GL v State of NSW: Assault, battery, false imprisonment

O’Brien Criminal and Civil Solicitors are experts in assisting clients sue the police for false arrest, unlawful imprisonment and malicious prosecution. Read about one of our successful cases below.

Mardi Gras unlawful strip searchGL stood in line at a Mardi Gras event when a police sniffer dog stopped beside him. Police took GL aside to a “private” fenced off tent, where they commenced a full strip search. However, there was a gap in the tent and GL’s body was in the view of people outside of the tent.



We sue over the Mardi Gras unlawful strip search

GL sued police for assault, battery and false imprisonment. The LEPRA (Law Enforcement (Powers and Responsibilities) Act 2002) states that, as far as is reasonably necessary, a strip search must not happen in the view of a person whose presence is not necessary for the search. We made the argument that once police break this requirement – as it was in GL’s case – the strip search becomes unlawful. Any touching or apprehended touching of a person’s body during an unlawful search will be a battery or assault.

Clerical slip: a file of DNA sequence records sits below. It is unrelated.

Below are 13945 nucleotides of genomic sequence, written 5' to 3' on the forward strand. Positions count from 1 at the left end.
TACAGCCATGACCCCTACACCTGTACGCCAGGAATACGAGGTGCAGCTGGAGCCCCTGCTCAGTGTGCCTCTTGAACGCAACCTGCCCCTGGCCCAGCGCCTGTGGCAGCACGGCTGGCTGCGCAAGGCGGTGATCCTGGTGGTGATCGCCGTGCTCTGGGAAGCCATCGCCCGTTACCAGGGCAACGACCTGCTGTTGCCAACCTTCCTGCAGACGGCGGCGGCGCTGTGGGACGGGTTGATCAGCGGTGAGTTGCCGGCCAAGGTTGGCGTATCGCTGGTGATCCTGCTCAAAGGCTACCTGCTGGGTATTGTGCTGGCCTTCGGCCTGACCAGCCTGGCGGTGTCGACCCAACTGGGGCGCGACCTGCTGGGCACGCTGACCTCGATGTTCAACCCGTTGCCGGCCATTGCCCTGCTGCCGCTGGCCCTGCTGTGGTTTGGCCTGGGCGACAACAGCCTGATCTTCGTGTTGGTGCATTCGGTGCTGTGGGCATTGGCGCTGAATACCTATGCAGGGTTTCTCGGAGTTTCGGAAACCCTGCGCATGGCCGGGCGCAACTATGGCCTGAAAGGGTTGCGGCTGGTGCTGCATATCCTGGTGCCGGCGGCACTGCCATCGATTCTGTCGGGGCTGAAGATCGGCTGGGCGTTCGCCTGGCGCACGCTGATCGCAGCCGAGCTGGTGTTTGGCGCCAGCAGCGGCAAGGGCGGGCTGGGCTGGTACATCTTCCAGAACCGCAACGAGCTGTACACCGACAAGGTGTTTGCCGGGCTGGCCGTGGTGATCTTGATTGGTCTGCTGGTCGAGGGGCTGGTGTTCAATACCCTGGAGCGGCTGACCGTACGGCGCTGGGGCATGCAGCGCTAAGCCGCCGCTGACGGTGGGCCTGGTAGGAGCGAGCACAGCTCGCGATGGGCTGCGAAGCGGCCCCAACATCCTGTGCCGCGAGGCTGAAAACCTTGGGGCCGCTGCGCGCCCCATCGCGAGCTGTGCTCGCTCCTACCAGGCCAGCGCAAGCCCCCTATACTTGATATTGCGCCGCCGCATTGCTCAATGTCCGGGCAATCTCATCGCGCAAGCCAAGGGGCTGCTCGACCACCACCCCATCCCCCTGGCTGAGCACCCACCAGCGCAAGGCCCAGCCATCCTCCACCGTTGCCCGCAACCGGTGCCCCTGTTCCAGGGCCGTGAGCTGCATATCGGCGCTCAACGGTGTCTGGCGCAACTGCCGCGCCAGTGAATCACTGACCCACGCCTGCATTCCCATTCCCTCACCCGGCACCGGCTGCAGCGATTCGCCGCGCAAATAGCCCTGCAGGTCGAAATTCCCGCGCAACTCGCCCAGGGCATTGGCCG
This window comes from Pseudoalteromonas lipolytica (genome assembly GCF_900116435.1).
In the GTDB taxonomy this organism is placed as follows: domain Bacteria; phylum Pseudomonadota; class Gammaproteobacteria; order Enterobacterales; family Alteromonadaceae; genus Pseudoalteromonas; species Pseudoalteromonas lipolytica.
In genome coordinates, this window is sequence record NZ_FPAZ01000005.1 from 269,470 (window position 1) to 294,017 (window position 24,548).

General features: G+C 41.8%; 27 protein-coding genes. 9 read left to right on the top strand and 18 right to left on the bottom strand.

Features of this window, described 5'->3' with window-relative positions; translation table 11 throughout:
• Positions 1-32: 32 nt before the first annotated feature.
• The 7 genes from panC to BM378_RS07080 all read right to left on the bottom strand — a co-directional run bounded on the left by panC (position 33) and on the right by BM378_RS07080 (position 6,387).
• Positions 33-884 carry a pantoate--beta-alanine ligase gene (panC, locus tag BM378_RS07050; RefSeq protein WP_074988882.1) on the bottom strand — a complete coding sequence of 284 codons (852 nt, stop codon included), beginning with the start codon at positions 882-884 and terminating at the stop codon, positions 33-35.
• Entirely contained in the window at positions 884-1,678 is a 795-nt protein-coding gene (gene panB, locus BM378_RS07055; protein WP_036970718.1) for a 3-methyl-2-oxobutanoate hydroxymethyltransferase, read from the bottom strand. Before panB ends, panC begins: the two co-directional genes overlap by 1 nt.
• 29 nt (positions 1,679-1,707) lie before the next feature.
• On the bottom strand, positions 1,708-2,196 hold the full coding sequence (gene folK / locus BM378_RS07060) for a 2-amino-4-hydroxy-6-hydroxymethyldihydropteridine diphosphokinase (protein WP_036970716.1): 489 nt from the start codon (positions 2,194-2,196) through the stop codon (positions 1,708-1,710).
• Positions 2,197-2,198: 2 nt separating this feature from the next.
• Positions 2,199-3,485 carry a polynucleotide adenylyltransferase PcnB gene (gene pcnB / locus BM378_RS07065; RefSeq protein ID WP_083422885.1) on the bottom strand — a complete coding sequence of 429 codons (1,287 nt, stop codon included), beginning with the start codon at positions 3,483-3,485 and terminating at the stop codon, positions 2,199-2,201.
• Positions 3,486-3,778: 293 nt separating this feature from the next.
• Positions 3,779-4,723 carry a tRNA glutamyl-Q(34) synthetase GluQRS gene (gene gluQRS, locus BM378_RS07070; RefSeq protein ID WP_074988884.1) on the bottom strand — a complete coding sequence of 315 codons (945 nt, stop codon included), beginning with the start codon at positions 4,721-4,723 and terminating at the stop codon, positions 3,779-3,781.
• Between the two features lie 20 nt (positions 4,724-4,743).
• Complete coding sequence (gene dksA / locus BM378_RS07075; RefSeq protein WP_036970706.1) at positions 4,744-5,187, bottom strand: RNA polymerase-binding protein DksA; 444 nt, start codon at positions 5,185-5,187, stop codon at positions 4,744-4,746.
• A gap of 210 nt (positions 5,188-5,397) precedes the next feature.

We made a further argument on the basis that police require reasonable suspicion under LEPRA before they can make an arrest. The argument was that police cannot form this reasonable suspicion based on the actions of a sniffer dog. An arrest carried out without reasonable suspicion will constitute a false imprisonment.

Police settled with GL.


O’Brien Criminal & Civil Solicitors
p: 02 9261 4281
a: Level 4, 219-223 Castlereagh St,
Sydney NSW 2000

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